This is how you dismantle Hatecraft.😙🤌— Theo Jordan (@Theo_TJ_Jordan) October 17, 2023
Leftists can't handle when people punch back. They are accustomed to riding on blind moralizing superiority. All you have to do is pin them down on their own words and they completely collapse. Arrested development pic.twitter.com/ipwjTs5mMd
That's Pierre Poilievre, member of Canada's Conservative Party, and for the past year, the official "Leader of the Opposition". The interviewer is a guy named Don Urquhart.
And I have no idea what Pierre's other positions are, but this made me want to vote for him.
I also don't know how well it would work down here in the USA. But I say: her handlers should make sure Nikki Haley always has an apple handy to munch on while she's eviscerating a dumb interviewer.
Also of note:
I thought it was supposed to be Atlas shrugging. Brian Reidl is unpaywalled at the Dispatch and he bears bad news: Americans Shrug Off Historic Debt Surge.
While much attention has been (justifiably) focused on the brutal attacks in Israel, the Congressional Budget Office (CBO) quietly released some alarming numbers. The budget deficit for the 2023 fiscal year—which concluded September 30—topped a staggering $2 trillion. This not only doubled the 2022 budget deficit, it also became the largest single-year deficit increase in American history, outside of the temporary emergencies of both World Wars, the Great Recession, and the 2020 pandemic.
In fact—outside of those aforementioned emergencies—this year’s budget deficit is the largest in American history, equaling 7.7 percent of GDP. Those earlier emergency-driven deficits could each be justified as an unavoidable yet temporary one-time cost that a growing economy could absorb gradually. By contrast, today’s structural deficits are substantially more perilous because they are projected to continue growing larger essentially forever. Simply put, never before has Washington run such large deficits during relative peace and prosperity.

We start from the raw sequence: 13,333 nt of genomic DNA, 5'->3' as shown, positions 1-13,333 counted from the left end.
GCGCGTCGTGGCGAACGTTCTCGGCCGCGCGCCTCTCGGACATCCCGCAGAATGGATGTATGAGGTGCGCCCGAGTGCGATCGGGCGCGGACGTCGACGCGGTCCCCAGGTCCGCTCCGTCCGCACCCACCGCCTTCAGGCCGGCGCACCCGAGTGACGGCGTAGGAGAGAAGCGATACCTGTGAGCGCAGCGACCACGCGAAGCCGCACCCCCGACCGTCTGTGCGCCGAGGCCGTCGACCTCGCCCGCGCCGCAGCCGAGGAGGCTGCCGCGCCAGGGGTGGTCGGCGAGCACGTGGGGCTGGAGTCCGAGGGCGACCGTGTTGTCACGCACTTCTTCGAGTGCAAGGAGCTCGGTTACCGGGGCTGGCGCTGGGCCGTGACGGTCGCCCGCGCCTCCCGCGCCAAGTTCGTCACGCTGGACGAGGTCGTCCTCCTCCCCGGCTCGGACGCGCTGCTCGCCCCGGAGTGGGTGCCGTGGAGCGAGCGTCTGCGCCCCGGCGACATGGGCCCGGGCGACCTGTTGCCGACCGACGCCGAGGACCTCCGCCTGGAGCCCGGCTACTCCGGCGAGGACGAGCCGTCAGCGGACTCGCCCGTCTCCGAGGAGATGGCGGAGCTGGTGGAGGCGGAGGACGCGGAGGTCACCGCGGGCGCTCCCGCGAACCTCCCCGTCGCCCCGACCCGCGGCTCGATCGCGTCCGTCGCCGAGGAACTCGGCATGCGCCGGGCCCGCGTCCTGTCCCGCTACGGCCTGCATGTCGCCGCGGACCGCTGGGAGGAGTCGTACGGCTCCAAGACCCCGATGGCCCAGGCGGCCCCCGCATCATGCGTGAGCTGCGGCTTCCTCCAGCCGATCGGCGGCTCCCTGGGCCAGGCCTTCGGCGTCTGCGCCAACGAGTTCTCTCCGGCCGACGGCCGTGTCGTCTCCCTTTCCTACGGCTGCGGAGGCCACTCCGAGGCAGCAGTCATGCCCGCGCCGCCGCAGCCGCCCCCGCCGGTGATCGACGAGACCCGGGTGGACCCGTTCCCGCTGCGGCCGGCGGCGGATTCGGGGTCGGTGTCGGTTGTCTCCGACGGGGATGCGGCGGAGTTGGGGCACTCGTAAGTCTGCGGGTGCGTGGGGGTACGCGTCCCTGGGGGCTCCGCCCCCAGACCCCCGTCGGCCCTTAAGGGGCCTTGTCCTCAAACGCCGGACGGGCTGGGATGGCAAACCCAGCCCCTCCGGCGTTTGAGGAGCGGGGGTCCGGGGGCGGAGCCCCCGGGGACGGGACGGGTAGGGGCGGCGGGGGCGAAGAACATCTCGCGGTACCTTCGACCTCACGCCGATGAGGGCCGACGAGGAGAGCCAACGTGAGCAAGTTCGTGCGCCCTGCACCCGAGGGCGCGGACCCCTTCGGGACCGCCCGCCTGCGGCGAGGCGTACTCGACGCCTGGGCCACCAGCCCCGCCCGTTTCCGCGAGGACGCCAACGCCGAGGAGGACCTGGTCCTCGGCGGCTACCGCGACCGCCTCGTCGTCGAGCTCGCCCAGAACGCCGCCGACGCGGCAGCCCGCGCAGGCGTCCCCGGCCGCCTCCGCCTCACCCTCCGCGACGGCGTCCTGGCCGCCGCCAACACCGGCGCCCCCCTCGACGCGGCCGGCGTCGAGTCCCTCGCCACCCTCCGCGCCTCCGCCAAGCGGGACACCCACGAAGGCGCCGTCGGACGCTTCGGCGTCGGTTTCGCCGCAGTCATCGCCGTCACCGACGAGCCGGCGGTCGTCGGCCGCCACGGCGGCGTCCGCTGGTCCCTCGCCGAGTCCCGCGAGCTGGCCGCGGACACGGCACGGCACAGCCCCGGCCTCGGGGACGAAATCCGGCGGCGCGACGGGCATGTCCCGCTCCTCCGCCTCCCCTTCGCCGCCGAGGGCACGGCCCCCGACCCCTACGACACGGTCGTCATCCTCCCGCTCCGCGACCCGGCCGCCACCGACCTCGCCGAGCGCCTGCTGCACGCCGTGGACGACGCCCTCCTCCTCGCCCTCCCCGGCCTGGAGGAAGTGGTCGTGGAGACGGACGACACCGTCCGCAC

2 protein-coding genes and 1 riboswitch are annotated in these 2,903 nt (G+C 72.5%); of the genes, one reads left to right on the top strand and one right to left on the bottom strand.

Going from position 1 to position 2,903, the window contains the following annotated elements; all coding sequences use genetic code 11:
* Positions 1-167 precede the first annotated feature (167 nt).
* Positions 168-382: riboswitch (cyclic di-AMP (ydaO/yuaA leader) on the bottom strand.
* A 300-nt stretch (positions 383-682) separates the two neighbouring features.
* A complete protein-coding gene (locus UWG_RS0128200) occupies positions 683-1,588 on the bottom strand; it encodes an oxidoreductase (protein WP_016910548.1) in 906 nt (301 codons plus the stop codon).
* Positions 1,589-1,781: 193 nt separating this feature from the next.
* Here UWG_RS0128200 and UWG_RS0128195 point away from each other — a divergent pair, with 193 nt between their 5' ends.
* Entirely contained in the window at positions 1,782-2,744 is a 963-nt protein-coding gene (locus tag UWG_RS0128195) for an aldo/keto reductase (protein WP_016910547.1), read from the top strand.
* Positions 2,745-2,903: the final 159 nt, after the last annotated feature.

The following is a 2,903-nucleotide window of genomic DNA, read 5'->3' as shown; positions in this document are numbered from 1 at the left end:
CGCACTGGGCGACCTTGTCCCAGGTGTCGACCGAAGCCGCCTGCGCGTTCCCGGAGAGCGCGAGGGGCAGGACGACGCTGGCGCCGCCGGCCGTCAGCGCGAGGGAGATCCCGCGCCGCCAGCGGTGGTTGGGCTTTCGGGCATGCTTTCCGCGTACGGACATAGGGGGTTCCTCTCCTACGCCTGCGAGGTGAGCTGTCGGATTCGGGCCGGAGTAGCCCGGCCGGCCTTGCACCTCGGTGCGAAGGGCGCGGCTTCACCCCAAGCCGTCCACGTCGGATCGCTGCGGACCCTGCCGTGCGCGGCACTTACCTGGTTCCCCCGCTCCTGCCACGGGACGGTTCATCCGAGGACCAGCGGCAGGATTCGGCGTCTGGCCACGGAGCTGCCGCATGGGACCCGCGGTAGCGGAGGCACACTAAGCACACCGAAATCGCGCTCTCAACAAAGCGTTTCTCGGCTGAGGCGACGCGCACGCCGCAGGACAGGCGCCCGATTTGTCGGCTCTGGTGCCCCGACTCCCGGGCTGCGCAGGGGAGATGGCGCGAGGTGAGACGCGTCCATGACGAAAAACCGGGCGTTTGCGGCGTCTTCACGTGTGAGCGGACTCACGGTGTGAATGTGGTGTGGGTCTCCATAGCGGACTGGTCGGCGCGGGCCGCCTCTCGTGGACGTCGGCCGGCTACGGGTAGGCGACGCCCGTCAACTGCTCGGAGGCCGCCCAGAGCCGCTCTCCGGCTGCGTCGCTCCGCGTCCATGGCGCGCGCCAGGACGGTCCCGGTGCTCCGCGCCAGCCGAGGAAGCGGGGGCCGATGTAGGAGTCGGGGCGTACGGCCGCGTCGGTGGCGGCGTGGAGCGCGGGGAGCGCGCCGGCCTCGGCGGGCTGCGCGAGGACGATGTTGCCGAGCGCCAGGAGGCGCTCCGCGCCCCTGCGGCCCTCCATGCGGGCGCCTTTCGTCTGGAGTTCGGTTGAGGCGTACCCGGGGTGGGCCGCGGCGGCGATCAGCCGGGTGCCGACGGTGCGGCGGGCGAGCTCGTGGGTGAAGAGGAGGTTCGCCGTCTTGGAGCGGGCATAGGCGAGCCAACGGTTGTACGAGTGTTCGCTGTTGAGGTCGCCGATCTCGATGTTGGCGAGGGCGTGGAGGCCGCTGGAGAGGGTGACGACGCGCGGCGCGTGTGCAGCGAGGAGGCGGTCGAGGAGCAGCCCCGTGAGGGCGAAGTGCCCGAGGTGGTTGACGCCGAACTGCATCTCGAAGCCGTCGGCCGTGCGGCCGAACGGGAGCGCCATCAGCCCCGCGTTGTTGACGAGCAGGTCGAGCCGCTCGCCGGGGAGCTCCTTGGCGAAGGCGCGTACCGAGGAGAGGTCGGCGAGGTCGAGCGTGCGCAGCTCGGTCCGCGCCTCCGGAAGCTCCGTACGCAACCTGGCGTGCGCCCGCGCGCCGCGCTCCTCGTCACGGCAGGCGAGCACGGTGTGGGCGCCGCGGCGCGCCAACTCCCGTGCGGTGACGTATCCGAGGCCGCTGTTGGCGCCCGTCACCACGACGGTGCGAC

Read the whole thing and learn about impending fiscal doom.
Also learn about the lassitude of the voting public.
And also learn about the cowardice of Republicans.
And the sheer irresponsibility of Democrats.
For the woke, even double standards were too constraining. Charles C. W. Cooke observes Progressives & Hamas: The Woke Code of Morality Was All Nonsense.
For more than a decade now, our universities, our media, our HR departments, and our celebrities have terrorized us with a bunch of vicious dogmas that, it turns out, they never believed in for a moment. In the name of “diversity” and “inclusion” and “equity” and any other abstract concept that might plausibly be recruited to the obscurantists’ side, Americans were asked to subordinate their freedom, their conversations, and their consciences to the personal preferences of a handful of unelected arbiters of taste. And then, one terrible day in October, a real barbarity was staged, and, within a few hours of the rules being applied to its apologists, the whole enterprise was revealed to be a brittle sham. Who among us could have predicted that?